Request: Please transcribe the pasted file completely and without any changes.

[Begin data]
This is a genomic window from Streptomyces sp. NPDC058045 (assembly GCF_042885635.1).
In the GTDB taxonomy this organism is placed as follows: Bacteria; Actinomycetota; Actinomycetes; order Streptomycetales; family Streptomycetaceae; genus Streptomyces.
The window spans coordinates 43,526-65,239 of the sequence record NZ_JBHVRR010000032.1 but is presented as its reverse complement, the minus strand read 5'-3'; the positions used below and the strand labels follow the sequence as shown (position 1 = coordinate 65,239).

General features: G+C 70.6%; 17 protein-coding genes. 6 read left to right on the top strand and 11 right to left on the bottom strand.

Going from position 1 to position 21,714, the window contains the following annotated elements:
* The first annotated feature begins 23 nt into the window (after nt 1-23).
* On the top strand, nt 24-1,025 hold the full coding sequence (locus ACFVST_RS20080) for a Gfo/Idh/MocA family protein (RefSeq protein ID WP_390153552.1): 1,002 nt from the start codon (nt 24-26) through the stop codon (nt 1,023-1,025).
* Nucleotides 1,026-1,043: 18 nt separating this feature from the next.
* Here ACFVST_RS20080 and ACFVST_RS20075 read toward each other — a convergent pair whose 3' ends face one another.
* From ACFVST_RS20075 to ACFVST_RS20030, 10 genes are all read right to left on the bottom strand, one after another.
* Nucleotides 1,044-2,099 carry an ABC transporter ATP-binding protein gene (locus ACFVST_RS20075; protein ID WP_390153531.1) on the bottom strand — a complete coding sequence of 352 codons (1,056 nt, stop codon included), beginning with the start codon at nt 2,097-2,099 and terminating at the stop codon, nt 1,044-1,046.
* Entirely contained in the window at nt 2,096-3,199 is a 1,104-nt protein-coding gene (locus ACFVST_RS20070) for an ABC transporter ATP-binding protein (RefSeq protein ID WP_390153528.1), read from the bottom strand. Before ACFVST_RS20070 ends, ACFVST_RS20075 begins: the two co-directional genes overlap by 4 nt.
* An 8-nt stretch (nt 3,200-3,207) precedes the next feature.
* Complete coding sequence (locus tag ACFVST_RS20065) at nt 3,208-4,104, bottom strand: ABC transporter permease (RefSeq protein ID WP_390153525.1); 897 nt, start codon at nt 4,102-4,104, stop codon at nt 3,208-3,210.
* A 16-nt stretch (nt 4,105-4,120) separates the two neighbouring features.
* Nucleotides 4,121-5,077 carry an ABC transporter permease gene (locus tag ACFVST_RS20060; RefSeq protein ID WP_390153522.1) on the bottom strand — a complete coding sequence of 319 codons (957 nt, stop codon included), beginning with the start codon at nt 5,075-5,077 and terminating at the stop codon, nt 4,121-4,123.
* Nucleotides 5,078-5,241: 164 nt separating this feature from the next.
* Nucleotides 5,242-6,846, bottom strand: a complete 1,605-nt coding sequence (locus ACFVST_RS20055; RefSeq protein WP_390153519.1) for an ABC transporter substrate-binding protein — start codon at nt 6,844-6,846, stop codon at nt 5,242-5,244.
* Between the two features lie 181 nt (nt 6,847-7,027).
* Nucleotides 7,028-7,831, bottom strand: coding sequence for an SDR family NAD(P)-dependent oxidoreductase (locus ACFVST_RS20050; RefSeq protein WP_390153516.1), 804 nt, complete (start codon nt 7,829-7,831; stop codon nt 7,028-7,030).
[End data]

This is a genomic window from Streptomyces sp. NPDC058045 (assembly GCF_042885635.1).
In the GTDB taxonomy this organism is placed as follows: Bacteria; Actinomycetota; Actinomycetes; order Streptomycetales; family Streptomycetaceae; genus Streptomyces.
The window spans coordinates 43,526-65,239 of the sequence record NZ_JBHVRR010000032.1 but is presented as its reverse complement, the minus strand read 5'-3'; the positions used below and the strand labels follow the sequence as shown (position 1 = coordinate 65,239).

General features: G+C 70.6%; 17 protein-coding genes. 6 read left to right on the top strand and 11 right to left on the bottom strand.

Going from position 1 to position 21,714, the window contains the following annotated elements:
* The first annotated feature begins 23 nt into the window (after nt 1-23).
* On the top strand, nt 24-1,025 hold the full coding sequence (locus ACFVST_RS20080) for a Gfo/Idh/MocA family protein (RefSeq protein ID WP_390153552.1): 1,002 nt from the start codon (nt 24-26) through the stop codon (nt 1,023-1,025).
* Nucleotides 1,026-1,043: 18 nt separating this feature from the next.
* Here ACFVST_RS20080 and ACFVST_RS20075 read toward each other — a convergent pair whose 3' ends face one another.
* From ACFVST_RS20075 to ACFVST_RS20030, 10 genes are all read right to left on the bottom strand, one after another.
* Nucleotides 1,044-2,099 carry an ABC transporter ATP-binding protein gene (locus ACFVST_RS20075; protein ID WP_390153531.1) on the bottom strand — a complete coding sequence of 352 codons (1,056 nt, stop codon included), beginning with the start codon at nt 2,097-2,099 and terminating at the stop codon, nt 1,044-1,046.
* Entirely contained in the window at nt 2,096-3,199 is a 1,104-nt protein-coding gene (locus ACFVST_RS20070) for an ABC transporter ATP-binding protein (RefSeq protein ID WP_390153528.1), read from the bottom strand. Before ACFVST_RS20070 ends, ACFVST_RS20075 begins: the two co-directional genes overlap by 4 nt.
* An 8-nt stretch (nt 3,200-3,207) precedes the next feature.
* Complete coding sequence (locus tag ACFVST_RS20065) at nt 3,208-4,104, bottom strand: ABC transporter permease (RefSeq protein ID WP_390153525.1); 897 nt, start codon at nt 4,102-4,104, stop codon at nt 3,208-3,210.
* A 16-nt stretch (nt 4,105-4,120) separates the two neighbouring features.
* Nucleotides 4,121-5,077 carry an ABC transporter permease gene (locus tag ACFVST_RS20060; RefSeq protein ID WP_390153522.1) on the bottom strand — a complete coding sequence of 319 codons (957 nt, stop codon included), beginning with the start codon at nt 5,075-5,077 and terminating at the stop codon, nt 4,121-4,123.
* Nucleotides 5,078-5,241: 164 nt separating this feature from the next.
* Nucleotides 5,242-6,846, bottom strand: a complete 1,605-nt coding sequence (locus ACFVST_RS20055; RefSeq protein WP_390153519.1) for an ABC transporter substrate-binding protein — start codon at nt 6,844-6,846, stop codon at nt 5,242-5,244.
* Between the two features lie 181 nt (nt 6,847-7,027).
* Nucleotides 7,028-7,831, bottom strand: coding sequence for an SDR family NAD(P)-dependent oxidoreductase (locus ACFVST_RS20050; RefSeq protein WP_390153516.1), 804 nt, complete (start codon nt 7,829-7,831; stop codon nt 7,028-7,030).